A stiff brimmed hat casts an illusive shadow, exposing just one impeccably lined cat eye with a gaze is fixated somewhere just above your head. Large silver hoops, a kerchief neck scarf, thick leather belt and a simplistic jacket accessorize a loosely tucked button down and well worn Levi’s. All black, so chic, virtually timeless.
This could be the woman you watch effortlessly flick her cigarette before disappearing into an Uber, or the woman ahead of you in line for the bar ordering a Moscow Mule (her preference? Hanson's organic vodka) — the woman you can't take your eyes off as she maneuvers a crowded street because whatever "It" is is in her possession.
The woman is a young Diane von Furstenberg, the picture is one of many slightly larger-than-life size printouts that attendees of the DVF Studio's San Francisco Pop-up can view as they meander about, helping themselves to another glass of champagne or a first look at select items from DVF's Fall and Winter 17 collections. At the back of the building Levi's provides custom pop-art inspired screen printing and stitching to their iconic jeans and jackets. The DJ begins to sample Blondie's “Rapture” as Diane von Furstenberg herself enters the room. The whole experience is so evocative of Studio 54 you half expect Andy to be at her side. Instead, fellow designer Jonathan Saunders (who is overseeing the Levi's customization) and James Curleigh (Executive Vice President of Levi’s Strauss & Co) pose alongside her for pictures before making the rounds.
The two fashion empires celebrate what is sure to be an iconic collaboration the same month that trademark staples of both houses — a pair of 501's and the first silk-jersey wrap dress (from 1974) — appear together at at the Museum of Modern Art for an exhibit titled, "Items: Is Fashion Modern." "The brands have shared a legacy of freedom and craftsmanship since Diane von Furstenberg wore Levis on nights out to Warhol's Factory," the invitation boasts. Both brands have a cemented place in fashion history, and both are boldly striding into the future. The collaboration showcases DVF and Levi's commitment to, "creativity, innovation, technology and fashion."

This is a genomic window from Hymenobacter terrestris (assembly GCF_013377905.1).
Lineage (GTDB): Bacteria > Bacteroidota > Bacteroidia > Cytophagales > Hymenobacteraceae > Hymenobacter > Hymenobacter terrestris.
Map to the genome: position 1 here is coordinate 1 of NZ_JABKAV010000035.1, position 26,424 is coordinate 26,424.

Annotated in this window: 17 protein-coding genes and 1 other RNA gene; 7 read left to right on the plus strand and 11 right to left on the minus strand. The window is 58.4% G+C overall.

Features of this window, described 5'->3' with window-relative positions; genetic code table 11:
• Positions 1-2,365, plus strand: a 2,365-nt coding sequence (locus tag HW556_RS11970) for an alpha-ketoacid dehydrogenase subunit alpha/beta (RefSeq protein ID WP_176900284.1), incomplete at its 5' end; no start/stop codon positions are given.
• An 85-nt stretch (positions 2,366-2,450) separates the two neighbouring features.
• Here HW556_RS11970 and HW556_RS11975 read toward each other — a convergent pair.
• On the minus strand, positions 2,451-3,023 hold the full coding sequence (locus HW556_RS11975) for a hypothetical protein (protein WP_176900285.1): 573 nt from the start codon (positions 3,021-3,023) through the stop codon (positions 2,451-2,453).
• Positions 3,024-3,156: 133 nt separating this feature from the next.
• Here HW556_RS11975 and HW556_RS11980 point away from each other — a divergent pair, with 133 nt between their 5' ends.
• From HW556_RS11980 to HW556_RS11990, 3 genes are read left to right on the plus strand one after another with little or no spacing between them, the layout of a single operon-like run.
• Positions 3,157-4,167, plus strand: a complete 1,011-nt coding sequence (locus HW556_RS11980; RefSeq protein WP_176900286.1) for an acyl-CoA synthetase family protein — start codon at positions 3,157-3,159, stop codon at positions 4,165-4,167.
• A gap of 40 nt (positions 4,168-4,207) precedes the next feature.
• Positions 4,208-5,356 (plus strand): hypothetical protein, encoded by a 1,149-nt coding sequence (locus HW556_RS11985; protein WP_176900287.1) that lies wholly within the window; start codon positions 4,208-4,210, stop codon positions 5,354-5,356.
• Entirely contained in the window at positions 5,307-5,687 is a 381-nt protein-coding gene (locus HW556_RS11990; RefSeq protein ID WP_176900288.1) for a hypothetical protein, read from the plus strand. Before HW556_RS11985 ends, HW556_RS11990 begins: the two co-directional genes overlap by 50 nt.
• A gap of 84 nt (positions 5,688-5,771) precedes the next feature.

For four days the DVF Studio x San Francisco Pop-up, located at the Fort Mason Center for Arts & Culture, will showcase the timeless, innovative and inviting concept of luxury and design that is the foundation of all things DVF. Patrons will have the opportunity to see and shop items that have yet to hit retail stores on the West Coast, and with a portion of each night’s sales being donated to local charities — Iridescent, Vital Voice and the Ruth Asawa San Francisco School of the Arts — making the experience is an indulgence in decadence with some purpose. And it's not like the clothes will ever go out of style. Both brands have built their empires on creating quality garments that are crafted to last and transcend trends. The kind of clothing that is both simplistic and complex, cool in a way you quite can't put your finger on, illusive. That just out of reach "It" factor. In the words of Diane herself, "Fashion is mysterious as a rule. Why are blue jeans a classic? You just hit on something that happens to be timeless and right."
If You Go:
When: Wednesday October 18 through Friday, October 20 from 10 a.m. to 4 p.m.
Where: DVF Studio x San Francisco
Fort Mason Center
2 Marina Blvd, Building A
San Francisco, CA 94123